The discovery of gold in the colony New South Wales in 1851 prompted a surge of immigration among prospector seeking wealth in the new colony. While the lands were resource rich, the colony lacked the facilities to monetise the gold and the process in sending the gold to London for monetisation was slow and expensive. To help resolve this, the Royal mint sought to open a branch in Sydney so that the gold would not need to be shipped to London to be coined. The Sydney mint opened in 1855 in the rear of the Rum Hospital, situated on Macquarie Street in the Sydney CBD(Sydney Mint Museum, 2017).
The Type II, or wreathed bust Sydney Mint Half Sovereign was struck from 1857 though some examples are known to be dated 1855 - these were likely struck in 1857. Rather than using copper to harden the metal as the Royal Mint did, the Sydney Mint used silver(Melbourne Museum Discovery Centre, 2008). The reverse design featured a banksia wreath tied into a bow, below and surrounding the word AUSTRALIA; these are positioned below a crown with the legend SYDNEY MINT and HALF SOVEREIGN encircling the entire design. This was the only time a colony would ever deviate from the imperial design though it was short-lived with the Sydney Mint reverting to the imperial shield design in 1871.
Excluding varieties and overdates the key date of the series is undoubtedly the 1855 if this is to be considered a business strikewhich is known by just 3 examples. Aside from this the 1860 is also scarce with about 200 to 250 examples known.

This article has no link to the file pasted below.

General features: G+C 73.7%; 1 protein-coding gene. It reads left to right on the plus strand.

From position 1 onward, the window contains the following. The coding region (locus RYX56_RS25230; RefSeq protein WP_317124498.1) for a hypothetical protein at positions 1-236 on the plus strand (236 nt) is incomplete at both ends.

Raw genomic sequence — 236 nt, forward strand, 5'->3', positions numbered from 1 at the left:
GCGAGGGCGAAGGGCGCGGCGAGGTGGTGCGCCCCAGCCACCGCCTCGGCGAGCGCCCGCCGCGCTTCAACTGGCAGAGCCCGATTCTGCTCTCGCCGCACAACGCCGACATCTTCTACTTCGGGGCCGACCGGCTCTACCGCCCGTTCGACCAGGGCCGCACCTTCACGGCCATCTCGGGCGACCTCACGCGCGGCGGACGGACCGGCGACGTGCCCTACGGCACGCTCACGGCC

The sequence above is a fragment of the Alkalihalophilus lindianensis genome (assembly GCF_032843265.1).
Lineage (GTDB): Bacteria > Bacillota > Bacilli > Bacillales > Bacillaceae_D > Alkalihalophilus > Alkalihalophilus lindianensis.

Mintage figures for the series are unreliable with the Royal mint Sydney reporting figures clearly inconsistent with survival rates with some years reporting no coins being struck when they're certainly known to exist. The Sydney mint also took a lot of initiative in methods of prolonging the working lives of diessuch as re-punching lettering resulting in a number of misspelling errors, overdating and re-using dies from previous years.
The Sydney mint series is marked by low survival rates, likely due to the gold-silver alloy giving them a higher intrinsic value than their face value making it profitable to melt them down for their metal content. This gold-silver alloy continued for the entire series despite official protests to the Colonial Treasurer by Sydney based chemist Charles Watt with the Mint Master arguing that the extra value from the silver content was a decided advantage(Watt, C., Ward E. W. and Lane, H., 1863).
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